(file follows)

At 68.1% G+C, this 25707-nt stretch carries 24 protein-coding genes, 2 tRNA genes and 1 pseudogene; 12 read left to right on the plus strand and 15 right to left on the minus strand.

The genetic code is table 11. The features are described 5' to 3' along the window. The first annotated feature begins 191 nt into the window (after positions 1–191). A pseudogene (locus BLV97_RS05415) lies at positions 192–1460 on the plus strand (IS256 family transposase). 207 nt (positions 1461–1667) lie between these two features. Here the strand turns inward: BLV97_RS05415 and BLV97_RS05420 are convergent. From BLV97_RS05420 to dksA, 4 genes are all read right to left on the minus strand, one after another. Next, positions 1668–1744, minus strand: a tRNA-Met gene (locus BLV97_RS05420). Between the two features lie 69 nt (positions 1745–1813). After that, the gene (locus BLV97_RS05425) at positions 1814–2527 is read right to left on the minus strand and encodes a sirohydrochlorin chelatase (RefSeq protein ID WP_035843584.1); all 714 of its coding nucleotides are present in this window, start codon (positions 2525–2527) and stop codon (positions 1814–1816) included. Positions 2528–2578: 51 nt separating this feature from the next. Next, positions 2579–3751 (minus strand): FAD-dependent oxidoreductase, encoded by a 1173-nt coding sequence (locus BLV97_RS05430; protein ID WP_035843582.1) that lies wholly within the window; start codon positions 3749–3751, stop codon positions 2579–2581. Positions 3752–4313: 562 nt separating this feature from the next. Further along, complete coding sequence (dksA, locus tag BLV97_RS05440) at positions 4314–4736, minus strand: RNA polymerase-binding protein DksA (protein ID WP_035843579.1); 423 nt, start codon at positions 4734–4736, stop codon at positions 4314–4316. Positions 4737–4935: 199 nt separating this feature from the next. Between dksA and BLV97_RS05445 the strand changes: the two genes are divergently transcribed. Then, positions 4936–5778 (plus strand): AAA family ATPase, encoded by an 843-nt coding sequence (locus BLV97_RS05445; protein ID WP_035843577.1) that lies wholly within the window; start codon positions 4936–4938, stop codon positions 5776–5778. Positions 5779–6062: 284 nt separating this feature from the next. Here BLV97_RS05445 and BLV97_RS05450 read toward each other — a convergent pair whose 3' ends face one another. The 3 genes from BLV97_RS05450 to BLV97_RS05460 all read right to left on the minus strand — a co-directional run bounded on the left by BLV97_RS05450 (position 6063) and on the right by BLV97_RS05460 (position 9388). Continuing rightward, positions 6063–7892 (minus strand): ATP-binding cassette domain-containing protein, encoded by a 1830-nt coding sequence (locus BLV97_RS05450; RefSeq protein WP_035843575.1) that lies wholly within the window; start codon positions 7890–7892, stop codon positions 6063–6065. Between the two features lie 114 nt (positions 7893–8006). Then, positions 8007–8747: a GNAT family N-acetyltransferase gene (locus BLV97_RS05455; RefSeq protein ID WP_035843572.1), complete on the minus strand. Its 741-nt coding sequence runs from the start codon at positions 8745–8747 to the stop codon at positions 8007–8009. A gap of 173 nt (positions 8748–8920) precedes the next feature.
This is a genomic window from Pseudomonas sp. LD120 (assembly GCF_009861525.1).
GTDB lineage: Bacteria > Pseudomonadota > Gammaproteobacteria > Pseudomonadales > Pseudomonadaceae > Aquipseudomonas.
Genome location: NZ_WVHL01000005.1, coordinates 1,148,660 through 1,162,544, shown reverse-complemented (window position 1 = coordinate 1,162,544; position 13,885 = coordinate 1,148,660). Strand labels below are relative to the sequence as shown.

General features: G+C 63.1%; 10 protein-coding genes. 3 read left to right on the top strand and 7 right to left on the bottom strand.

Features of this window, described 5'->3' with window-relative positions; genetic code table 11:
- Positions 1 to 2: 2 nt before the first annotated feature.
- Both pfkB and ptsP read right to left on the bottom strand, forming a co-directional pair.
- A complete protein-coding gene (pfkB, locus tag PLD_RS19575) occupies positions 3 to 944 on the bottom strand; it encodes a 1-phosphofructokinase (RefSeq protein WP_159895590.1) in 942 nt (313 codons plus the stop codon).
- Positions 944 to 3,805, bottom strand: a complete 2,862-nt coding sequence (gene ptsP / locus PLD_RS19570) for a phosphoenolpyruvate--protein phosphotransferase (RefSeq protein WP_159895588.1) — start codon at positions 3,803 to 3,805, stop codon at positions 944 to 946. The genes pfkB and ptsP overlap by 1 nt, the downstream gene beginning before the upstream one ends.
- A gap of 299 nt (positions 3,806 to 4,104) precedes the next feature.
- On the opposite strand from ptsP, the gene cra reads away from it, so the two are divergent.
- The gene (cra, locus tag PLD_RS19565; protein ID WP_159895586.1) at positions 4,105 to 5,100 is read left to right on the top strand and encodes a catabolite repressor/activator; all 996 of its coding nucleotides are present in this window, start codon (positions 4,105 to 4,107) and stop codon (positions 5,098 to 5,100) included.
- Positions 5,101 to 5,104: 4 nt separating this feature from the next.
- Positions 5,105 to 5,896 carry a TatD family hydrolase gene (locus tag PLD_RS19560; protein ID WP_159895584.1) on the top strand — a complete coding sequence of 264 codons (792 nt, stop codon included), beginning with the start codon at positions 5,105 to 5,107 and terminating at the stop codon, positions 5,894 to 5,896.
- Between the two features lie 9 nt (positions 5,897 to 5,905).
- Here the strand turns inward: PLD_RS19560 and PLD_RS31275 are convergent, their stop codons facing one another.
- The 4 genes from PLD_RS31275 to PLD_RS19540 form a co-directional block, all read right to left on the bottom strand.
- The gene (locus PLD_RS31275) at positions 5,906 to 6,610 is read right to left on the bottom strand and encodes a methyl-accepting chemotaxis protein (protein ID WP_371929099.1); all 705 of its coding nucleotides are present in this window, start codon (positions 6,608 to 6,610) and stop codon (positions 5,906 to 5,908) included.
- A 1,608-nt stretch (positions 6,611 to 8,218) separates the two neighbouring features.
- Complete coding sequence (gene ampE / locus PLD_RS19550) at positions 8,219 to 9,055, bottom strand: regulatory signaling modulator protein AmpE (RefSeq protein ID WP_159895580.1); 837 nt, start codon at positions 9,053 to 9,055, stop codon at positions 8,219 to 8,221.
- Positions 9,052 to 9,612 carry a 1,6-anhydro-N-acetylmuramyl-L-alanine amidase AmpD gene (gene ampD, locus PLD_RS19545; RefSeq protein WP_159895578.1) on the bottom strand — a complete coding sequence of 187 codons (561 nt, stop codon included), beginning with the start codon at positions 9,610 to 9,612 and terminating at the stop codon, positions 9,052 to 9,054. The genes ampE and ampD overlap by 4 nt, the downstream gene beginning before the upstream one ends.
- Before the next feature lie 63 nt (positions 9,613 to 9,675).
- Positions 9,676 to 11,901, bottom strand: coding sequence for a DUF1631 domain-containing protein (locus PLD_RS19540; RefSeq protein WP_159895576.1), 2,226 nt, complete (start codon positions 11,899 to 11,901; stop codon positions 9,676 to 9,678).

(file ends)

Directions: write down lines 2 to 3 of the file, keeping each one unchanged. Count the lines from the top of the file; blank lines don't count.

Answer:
The genetic code is table 11. The features are described 5' to 3' along the window. The first annotated feature begins 191 nt into the window (after positions 1–191). A pseudogene (locus BLV97_RS05415) lies at positions 192–1460 on the plus strand (IS256 family transposase). 207 nt (positions 1461–1667) lie between these two features. Here the strand turns inward: BLV97_RS05415 and BLV97_RS05420 are convergent. From BLV97_RS05420 to dksA, 4 genes are all read right to left on the minus strand, one after another. Next, positions 1668–1744, minus strand: a tRNA-Met gene (locus BLV97_RS05420). Between the two features lie 69 nt (positions 1745–1813). After that, the gene (locus BLV97_RS05425) at positions 1814–2527 is read right to left on the minus strand and encodes a sirohydrochlorin chelatase (RefSeq protein ID WP_035843584.1); all 714 of its coding nucleotides are present in this window, start codon (positions 2525–2527) and stop codon (positions 1814–1816) included. Positions 2528–2578: 51 nt separating this feature from the next. Next, positions 2579–3751 (minus strand): FAD-dependent oxidoreductase, encoded by a 1173-nt coding sequence (locus BLV97_RS05430; protein ID WP_035843582.1) that lies wholly within the window; start codon positions 3749–3751, stop codon positions 2579–2581. Positions 3752–4313: 562 nt separating this feature from the next. Further along, complete coding sequence (dksA, locus tag BLV97_RS05440) at positions 4314–4736, minus strand: RNA polymerase-binding protein DksA (protein ID WP_035843579.1); 423 nt, start codon at positions 4734–4736, stop codon at positions 4314–4316. Positions 4737–4935: 199 nt separating this feature from the next. Between dksA and BLV97_RS05445 the strand changes: the two genes are divergently transcribed. Then, positions 4936–5778 (plus strand): AAA family ATPase, encoded by an 843-nt coding sequence (locus BLV97_RS05445; protein ID WP_035843577.1) that lies wholly within the window; start codon positions 4936–4938, stop codon positions 5776–5778. Positions 5779–6062: 284 nt separating this feature from the next. Here BLV97_RS05445 and BLV97_RS05450 read toward each other — a convergent pair whose 3' ends face one another. The 3 genes from BLV97_RS05450 to BLV97_RS05460 all read right to left on the minus strand — a co-directional run bounded on the left by BLV97_RS05450 (position 6063) and on the right by BLV97_RS05460 (position 9388). Continuing rightward, positions 6063–7892 (minus strand): ATP-binding cassette domain-containing protein, encoded by a 1830-nt coding sequence (locus BLV97_RS05450; RefSeq protein WP_035843575.1) that lies wholly within the window; start codon positions 7890–7892, stop codon positions 6063–6065. Between the two features lie 114 nt (positions 7893–8006). Then, positions 8007–8747: a GNAT family N-acetyltransferase gene (locus BLV97_RS05455; RefSeq protein ID WP_035843572.1), complete on the minus strand. Its 741-nt coding sequence runs from the start codon at positions 8745–8747 to the stop codon at positions 8007–8009. A gap of 173 nt (positions 8748–8920) precedes the next feature.
This is a genomic window from Pseudomonas sp. LD120 (assembly GCF_009861525.1).